Date of Award

January 2019

Document Type


Degree Name

Doctor of Philosophy (PhD)



First Advisor

Sharon Carson

Second Advisor

Patrick Henry


“Writing the Body: Embodied Forms and Animals Spirits” is comprised of a critical introduction and a novel. The critical introduction, “Embodied Forms: One Writer’s Journey from an Ableist Aesthetic to Disability Consciousness” is a literacy narrative that traces my longstanding internalization of ableist norms and their expression in my fiction, and my gradual embrace of the value of disability as an identity and aesthetic sensibility. In so doing, the introduction argues that dominant notions of “normalcy,” “perfection,” and “beauty” are deeply damaging to the disabled writers who internalize them because they encourage the creation of art that erases disability, both formally and in terms of content.

In analyzing “Animal Spirits,” the novel portion of this dissertation, the introduction cites Vladimir Nabokov’s dehumanizing interpretation of the Samsa family in Kafka’s classic story “The Metamorphosis” to show how standards of “normalcy” and “beauty” can be deployed to degrade the worth of poor and bourgeois whites, just as they have long been used to degrade people of color. The introduction concludes with a defense of the proposition that fiction can foster empathy. Specifically, it argues that politically meaningful, coalitional empathy can be created through the reading and writing of literature in which characters who are at once privileged and interpellated in confoundingly inequitable systems are shown struggling to make sense of their realities while seeking to build and sustain meaningful relationships with marginalized characters, including disabled people, LGBTQ+ people, and people of color.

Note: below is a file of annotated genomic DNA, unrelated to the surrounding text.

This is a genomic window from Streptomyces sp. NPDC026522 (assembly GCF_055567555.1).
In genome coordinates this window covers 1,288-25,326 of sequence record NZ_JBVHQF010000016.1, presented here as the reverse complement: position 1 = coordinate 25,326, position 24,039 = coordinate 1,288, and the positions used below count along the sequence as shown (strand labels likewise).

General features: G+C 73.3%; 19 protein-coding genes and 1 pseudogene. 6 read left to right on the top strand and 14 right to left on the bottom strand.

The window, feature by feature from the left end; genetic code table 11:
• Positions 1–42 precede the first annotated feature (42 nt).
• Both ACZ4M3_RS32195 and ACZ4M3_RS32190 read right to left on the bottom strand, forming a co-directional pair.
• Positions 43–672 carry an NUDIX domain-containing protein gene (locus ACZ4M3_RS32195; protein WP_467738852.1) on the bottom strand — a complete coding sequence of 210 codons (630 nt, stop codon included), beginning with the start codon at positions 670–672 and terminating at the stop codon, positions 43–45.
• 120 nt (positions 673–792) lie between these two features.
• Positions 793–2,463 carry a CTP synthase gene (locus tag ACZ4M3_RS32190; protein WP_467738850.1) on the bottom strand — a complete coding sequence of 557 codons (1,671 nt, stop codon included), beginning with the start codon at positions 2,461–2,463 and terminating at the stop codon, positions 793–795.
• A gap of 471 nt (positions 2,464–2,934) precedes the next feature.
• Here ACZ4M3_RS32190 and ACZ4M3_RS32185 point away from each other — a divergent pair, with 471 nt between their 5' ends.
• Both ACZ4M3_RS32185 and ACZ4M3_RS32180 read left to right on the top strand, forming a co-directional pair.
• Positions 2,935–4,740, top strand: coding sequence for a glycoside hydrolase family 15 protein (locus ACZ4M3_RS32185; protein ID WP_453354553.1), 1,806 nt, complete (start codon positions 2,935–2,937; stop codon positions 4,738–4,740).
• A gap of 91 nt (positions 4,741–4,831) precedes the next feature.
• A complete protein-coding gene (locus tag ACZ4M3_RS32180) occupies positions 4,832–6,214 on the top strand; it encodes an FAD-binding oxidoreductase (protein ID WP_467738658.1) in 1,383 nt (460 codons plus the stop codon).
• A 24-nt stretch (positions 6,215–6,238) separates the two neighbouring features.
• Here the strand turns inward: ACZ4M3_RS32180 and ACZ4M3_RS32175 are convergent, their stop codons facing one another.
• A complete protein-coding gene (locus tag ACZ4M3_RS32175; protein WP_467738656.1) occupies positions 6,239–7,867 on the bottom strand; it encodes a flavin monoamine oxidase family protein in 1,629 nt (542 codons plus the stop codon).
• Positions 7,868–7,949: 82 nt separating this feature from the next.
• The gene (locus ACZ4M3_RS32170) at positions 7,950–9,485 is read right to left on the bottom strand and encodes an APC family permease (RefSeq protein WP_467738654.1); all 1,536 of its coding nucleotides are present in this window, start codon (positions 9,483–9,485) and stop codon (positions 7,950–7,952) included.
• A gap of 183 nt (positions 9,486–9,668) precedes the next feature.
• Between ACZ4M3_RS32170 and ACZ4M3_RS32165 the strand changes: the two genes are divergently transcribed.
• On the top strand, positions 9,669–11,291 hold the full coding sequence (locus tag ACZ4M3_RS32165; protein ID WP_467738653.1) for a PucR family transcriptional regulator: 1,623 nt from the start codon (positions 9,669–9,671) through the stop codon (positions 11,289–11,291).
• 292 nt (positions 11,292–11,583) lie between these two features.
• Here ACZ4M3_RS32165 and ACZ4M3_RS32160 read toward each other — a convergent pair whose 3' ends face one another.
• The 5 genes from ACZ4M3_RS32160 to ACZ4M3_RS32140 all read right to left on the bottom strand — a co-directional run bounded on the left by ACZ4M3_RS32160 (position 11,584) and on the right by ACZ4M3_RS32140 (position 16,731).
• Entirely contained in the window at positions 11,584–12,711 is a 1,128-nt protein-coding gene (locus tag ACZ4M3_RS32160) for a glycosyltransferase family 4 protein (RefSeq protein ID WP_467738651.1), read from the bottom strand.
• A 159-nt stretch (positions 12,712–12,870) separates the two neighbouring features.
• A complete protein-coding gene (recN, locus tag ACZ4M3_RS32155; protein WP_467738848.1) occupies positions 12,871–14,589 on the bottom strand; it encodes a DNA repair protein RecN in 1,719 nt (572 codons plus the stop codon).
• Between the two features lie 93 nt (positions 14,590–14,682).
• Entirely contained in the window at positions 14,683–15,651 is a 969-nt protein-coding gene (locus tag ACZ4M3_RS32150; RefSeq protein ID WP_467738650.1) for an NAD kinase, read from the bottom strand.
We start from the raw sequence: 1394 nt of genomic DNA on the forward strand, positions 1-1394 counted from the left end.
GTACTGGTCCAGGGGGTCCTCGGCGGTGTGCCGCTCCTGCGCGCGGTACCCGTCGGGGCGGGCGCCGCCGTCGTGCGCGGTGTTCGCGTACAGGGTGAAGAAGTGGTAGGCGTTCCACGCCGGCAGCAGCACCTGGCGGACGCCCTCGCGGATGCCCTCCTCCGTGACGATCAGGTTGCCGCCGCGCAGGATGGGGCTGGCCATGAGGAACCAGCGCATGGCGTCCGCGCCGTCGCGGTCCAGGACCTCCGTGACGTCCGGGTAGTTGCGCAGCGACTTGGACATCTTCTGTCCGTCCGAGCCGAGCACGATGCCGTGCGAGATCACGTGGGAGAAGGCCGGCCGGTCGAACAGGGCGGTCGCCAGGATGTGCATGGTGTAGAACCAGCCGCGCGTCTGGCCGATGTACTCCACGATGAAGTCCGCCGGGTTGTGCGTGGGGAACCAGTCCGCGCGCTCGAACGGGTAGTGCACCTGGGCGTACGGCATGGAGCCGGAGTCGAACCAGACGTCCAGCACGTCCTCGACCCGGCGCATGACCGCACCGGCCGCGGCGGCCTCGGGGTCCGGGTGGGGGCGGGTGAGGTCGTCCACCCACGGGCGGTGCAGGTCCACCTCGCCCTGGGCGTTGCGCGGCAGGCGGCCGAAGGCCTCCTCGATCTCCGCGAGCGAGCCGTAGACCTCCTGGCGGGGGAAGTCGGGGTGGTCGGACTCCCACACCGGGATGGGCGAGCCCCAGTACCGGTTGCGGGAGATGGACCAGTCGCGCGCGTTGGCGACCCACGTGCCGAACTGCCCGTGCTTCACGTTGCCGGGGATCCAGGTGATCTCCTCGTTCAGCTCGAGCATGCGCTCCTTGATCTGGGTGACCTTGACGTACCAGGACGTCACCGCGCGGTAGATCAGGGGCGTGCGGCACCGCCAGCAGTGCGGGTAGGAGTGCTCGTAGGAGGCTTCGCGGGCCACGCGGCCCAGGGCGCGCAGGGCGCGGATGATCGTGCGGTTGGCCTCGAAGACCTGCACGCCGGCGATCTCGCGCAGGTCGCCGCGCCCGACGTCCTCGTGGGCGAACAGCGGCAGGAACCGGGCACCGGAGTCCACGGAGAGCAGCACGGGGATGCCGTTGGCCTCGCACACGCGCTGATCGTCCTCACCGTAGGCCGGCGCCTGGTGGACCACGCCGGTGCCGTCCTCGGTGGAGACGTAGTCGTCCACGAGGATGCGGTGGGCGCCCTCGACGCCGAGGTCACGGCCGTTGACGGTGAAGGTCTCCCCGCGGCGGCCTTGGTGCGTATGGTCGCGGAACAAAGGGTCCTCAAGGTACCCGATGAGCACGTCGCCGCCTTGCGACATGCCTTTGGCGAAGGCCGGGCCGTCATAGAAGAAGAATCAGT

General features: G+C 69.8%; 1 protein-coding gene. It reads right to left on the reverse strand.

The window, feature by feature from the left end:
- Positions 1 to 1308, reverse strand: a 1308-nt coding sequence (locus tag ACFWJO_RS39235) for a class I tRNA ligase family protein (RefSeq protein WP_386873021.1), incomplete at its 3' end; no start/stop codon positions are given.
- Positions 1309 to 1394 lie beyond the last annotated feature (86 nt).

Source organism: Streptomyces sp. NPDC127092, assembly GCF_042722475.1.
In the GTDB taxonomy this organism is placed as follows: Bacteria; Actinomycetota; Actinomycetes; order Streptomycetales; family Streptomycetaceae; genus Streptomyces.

The creative portion of my dissertation, my novel “Animal Spirits,” attempts to enact this coalitional dynamic. The novel is a cripqueer coming-of-age story set on a Mennonite dairy farm amid the 2016 presidential campaign. The narrative depicts the queer and debilitated farmboy Isaac Bauman’s repression of his differences under regimes of compulsory able-bodiedness. Yet though Isaac internalizes many dominant notions of “normalcy,” his stubborn longing for men and his body’s confusing incapacities gradually erode his faith. The novel is also the coming-to political consciousness of Isaac’s father, Clyde Bauman. Clyde has long cherished his quiet life on a dairy farm, but he is increasingly fearful that the plunging price of milk will destroy his livelihood, and increasingly troubled by the hateful – and entirely “worldly” – rhetoric of many of his neighbors who see Donald Trump as a solution to their farming woes. As Clyde seeks to deepen his relationship to God by divesting himself of his worldly attachments to his beloved livestock and an electoral politics of hate, Isaac’s tentative atheism turns into open scorn for Mennonite conformity. He changes his diet, throws himself into hookups on Grindr, and embraces a neoliberal vision of success through college. When Isaac comes out, Clyde is forced to choose between his Mennonite faith and his love for his son, and Isaac is forced to decide whether his eager embrace of conservative notions of perfectionism and inequality is justifiable given the violence fomented in the township by acolytes of Donald Trump. Ultimately, the strictness of Clyde’s faith softens a little, and he expresses support for his son amid his bewilderment, and Isaac comes to understand the value and dignity of his cripqueer body.